Nimals can think-Based on the book Dependent Rational Animals”

The book is necessary to complete the paper!Here are the instructions…
It must be 5-6 double-spaced pages long.
(Again, dont Fulfilthe requirements with, e.g., extra-wide margins or extra-large font.) And, again, it needs three parts, as follows.
The first part is a short introductory paragraph that states a point MacIntyre (or the people he discusses) makes, and that states whether you will agree or disagree. **I choose the topic Animals can think”. The point can be any point he (or any of them) makes, as long as he gives a number of reasons why its true (since, as you will see below, the first half of the paper is made up of his or their reasons or evidence for this point). The point need not be a quote. This first paragraph will look something like this: I agree (or disagree) with MacIntyre when he says that the moon is made of little mice.You must either agree OR disagree, but not both. And you must state his point as a full sentence, so that your reader knows exactly what the point is. If you say, I agree with MacIntyre about the moon,that doesnt help your reader, as MacIntyre may say many different things about the moon, some of them not involving mice at all.

The second part takes up the first half of the paper, and consists in MacIntyres reasons why his point is true -his evidence or back-up or support for his point. The reasons can come from anywhere in the book -the same few pages, or from various places spread through the book -as long as theyre reasons or evidence for that same point, and as long as there are enough of them to fill half the paper. Even if you disagree, you must still give his evidence in his part, giving him a fair hearing, just as in a law-court where both disagreeing parties get to speak. You must explain his reasons in your own words. You may use a few short quotes with the page numbers in brackets after the quote, though these should also be explained in your words.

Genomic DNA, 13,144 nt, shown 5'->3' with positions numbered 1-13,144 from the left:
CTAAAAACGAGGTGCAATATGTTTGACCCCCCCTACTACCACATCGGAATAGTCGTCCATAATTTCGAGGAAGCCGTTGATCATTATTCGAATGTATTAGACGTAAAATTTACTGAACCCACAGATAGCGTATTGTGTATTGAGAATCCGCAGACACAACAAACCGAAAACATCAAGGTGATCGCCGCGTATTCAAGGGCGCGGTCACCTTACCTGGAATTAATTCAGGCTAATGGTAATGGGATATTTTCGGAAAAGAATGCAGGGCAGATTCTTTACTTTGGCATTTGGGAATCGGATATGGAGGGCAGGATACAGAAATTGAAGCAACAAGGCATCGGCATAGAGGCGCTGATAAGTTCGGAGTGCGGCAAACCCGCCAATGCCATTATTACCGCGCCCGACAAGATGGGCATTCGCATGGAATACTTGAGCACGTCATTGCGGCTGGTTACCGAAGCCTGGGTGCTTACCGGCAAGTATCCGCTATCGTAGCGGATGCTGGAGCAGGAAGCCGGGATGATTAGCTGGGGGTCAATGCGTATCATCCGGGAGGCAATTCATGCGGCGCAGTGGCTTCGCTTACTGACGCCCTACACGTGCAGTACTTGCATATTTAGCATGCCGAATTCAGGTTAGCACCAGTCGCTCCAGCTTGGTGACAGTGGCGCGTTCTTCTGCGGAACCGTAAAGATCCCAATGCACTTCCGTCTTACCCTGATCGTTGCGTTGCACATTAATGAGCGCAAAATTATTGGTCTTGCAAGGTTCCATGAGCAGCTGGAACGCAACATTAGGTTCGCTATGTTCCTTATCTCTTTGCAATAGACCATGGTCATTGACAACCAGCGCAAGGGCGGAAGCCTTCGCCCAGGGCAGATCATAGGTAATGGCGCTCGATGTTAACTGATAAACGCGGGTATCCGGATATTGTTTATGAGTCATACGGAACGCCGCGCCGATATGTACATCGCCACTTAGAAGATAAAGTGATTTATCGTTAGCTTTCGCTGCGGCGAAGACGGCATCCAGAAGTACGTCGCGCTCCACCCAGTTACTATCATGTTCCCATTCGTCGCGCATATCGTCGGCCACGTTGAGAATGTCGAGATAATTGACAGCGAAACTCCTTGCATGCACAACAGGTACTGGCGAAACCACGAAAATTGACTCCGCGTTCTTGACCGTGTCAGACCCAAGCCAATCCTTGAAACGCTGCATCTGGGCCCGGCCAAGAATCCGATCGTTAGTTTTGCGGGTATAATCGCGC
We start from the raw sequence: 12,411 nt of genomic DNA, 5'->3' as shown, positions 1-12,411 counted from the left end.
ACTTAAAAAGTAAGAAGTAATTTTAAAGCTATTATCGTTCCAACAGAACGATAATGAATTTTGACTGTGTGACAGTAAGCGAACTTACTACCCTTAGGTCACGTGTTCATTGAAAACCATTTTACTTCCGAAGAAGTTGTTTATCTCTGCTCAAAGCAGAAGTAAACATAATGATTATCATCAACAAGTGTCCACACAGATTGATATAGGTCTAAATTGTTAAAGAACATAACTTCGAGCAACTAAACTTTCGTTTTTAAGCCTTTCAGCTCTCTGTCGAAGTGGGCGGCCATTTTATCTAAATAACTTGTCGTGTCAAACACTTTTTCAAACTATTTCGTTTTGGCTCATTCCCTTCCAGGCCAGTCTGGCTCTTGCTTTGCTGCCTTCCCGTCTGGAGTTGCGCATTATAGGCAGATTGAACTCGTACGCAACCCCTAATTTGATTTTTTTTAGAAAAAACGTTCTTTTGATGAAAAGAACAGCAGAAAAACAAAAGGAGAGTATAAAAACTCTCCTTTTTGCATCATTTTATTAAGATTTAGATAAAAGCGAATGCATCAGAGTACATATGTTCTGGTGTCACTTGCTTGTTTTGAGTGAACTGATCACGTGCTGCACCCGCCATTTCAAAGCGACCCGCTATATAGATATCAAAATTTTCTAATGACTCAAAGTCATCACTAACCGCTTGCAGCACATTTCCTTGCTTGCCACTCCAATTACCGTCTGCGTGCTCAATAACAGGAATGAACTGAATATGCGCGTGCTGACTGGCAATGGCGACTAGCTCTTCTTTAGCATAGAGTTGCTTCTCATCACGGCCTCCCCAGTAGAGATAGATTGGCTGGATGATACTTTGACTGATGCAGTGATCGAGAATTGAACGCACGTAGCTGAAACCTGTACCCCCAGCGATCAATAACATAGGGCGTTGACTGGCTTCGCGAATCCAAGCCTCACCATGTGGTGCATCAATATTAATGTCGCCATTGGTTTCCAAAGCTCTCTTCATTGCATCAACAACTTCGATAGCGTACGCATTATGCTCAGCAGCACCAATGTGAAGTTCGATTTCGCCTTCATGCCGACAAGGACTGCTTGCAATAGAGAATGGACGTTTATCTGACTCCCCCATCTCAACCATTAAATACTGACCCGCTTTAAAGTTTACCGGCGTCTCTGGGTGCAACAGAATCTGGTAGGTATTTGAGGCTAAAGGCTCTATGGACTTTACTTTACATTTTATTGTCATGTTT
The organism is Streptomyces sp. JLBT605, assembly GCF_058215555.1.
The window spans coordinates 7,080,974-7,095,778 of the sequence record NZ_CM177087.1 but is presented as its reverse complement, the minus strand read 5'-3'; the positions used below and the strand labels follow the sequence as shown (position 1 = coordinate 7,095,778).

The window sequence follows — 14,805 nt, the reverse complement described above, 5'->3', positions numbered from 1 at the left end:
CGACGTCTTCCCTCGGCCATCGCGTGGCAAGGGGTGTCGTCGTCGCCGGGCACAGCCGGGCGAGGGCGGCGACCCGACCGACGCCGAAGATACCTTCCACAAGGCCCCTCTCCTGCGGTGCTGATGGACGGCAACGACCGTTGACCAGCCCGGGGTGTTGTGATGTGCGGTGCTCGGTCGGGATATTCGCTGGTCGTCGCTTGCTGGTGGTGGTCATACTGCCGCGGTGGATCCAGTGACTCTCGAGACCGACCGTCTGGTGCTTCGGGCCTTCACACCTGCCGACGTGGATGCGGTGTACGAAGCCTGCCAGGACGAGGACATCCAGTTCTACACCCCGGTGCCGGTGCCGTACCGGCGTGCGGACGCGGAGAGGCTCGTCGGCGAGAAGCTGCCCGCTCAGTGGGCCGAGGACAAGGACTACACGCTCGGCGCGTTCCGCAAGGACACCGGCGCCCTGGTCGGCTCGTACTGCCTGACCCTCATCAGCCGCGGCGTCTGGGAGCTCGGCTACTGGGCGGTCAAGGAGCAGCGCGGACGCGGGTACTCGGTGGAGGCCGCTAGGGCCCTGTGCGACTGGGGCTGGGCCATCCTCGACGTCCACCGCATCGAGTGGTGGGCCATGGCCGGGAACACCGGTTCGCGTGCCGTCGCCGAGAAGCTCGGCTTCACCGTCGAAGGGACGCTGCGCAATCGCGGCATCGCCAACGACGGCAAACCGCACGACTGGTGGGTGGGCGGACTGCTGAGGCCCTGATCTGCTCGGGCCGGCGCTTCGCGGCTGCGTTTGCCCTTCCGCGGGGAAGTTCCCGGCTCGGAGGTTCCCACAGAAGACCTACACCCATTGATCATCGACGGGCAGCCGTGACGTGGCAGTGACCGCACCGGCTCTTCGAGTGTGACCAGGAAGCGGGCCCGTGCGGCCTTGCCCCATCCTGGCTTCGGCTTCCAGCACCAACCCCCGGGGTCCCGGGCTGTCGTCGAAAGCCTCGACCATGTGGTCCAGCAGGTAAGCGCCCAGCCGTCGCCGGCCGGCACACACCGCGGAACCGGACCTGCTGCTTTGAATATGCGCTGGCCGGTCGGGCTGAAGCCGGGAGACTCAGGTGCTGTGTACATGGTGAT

The third part is your own reasons why his point is true if you agree, or why his point is false if you disagree. If you agree, your reasons must be different from his. I would recommend that you forget about his reasons, and imagine you are explaining to a 10 year old child with a big vocabulary why she should believe you. The grading will be based on just two things: the quantity and quality of the reasons, and how well the reasons stay focused on the single main point. Anything else (e.g., background information about the philosopher, good reasoning supporting other true points) does not contribute to the paper.

Alternative topics will be considered by the teacher, who you must contact with the course Mail tool before an alternative topic is tried.

While a rough draft is not required for this second paper, students are encouraged to email (through the course Mail tool) and discuss rough drafts of the paper as often as they like before the final copy is due.

It is not at all necessary to use secondary texts (books or articles on our philosopher). If they are used, they must be properly referenced. The paper will still be graded on the basis of the students reasoning. A presentation of the secondary texts views and reasoning will make it harder to get a good grade. If secondary texts are used at all, then, they should be used only as a small part of the students own discussion.

This was cut and pasted directly from the syllabus-THANKS!!!